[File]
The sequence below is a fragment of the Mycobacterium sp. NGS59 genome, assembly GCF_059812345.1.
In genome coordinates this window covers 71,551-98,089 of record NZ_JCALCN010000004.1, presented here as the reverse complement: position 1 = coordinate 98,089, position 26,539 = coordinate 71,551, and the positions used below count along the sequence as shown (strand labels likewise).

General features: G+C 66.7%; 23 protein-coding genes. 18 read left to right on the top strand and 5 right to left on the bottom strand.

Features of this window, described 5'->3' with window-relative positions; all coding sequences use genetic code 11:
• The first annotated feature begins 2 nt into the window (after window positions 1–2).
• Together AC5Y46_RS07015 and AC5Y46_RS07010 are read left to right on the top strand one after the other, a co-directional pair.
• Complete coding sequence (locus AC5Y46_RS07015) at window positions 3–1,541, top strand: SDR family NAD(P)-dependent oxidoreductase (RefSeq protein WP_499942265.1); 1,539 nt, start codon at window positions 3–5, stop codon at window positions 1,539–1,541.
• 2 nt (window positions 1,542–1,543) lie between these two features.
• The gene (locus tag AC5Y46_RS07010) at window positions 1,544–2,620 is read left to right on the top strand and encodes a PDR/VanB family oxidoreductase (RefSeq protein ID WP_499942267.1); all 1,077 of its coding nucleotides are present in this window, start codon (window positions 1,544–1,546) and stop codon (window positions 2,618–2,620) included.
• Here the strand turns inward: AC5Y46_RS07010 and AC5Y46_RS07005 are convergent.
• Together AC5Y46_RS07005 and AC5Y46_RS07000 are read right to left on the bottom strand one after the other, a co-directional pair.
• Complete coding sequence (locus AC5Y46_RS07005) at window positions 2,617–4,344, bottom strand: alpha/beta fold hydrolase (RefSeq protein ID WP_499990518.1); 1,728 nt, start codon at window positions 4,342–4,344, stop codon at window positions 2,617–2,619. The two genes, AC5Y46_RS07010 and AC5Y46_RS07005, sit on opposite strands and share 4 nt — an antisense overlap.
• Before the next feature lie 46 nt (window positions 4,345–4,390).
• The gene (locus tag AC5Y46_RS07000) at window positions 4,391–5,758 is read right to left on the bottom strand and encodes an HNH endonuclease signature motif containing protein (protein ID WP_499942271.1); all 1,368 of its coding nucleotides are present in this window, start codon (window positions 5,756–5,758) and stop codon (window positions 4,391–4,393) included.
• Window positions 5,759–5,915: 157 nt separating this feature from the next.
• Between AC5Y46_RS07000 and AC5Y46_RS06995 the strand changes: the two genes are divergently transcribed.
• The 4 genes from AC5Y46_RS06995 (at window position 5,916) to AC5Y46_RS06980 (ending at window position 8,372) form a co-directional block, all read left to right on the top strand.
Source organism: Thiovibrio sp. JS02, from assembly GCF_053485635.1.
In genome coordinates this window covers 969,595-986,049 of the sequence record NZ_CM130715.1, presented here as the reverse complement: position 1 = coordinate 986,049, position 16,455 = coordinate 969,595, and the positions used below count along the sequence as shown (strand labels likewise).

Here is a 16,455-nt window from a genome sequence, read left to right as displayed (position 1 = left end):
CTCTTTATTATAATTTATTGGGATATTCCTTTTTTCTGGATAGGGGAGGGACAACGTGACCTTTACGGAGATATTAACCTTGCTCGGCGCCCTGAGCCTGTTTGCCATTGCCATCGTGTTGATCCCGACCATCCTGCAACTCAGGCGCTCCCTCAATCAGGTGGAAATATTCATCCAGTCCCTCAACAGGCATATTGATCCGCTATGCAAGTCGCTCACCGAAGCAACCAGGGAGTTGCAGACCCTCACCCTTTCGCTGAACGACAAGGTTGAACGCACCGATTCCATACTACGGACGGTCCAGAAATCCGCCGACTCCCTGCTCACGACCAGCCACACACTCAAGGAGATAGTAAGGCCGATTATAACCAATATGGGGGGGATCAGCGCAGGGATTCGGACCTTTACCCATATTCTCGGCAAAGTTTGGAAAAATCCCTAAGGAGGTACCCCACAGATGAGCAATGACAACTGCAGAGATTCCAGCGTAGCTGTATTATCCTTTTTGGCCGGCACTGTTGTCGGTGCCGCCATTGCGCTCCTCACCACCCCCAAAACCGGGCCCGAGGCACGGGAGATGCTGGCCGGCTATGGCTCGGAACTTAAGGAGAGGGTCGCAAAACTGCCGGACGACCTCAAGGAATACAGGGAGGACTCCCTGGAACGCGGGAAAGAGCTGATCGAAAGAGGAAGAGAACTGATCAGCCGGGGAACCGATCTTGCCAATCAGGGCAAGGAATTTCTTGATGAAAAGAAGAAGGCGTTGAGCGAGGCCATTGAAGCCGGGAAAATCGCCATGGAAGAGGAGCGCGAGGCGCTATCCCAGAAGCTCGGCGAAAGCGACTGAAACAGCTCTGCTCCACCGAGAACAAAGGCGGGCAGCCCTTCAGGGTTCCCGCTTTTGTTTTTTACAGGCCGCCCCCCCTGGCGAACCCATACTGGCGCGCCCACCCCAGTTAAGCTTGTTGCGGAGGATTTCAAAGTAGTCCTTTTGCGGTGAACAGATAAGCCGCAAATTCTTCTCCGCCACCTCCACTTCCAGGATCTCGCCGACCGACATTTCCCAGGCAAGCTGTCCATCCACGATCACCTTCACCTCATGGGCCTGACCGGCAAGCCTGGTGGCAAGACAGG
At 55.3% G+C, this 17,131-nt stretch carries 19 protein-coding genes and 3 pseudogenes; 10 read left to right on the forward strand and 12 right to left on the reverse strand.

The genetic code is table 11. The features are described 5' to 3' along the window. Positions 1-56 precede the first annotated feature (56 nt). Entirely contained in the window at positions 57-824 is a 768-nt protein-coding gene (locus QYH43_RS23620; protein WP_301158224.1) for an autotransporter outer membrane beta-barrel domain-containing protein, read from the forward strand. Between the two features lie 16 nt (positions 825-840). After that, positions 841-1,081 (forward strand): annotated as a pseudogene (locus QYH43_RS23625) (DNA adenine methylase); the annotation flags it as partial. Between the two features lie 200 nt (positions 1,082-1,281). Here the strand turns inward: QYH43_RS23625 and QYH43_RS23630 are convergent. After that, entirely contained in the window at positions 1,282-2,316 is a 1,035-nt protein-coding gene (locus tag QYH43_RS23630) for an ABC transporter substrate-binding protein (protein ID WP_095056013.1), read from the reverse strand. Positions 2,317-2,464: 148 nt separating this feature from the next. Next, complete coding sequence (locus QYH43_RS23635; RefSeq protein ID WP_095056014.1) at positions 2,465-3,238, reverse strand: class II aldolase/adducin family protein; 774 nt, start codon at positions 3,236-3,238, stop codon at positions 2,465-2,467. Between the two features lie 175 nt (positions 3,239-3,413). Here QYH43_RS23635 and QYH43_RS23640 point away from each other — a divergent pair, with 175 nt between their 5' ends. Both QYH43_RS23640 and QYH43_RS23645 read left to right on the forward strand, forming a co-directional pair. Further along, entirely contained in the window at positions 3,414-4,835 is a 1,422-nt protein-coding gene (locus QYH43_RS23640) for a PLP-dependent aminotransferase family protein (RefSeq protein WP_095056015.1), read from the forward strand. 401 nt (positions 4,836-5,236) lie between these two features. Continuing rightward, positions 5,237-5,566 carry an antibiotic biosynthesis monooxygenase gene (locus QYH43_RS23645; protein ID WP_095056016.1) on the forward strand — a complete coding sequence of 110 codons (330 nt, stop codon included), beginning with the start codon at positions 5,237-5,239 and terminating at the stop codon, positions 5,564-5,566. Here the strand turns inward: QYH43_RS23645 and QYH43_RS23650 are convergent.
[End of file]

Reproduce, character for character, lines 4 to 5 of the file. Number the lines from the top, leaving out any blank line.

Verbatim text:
Features of this window, described 5'->3' with window-relative positions; all coding sequences use genetic code 11:
• The first annotated feature begins 2 nt into the window (after window positions 1–2).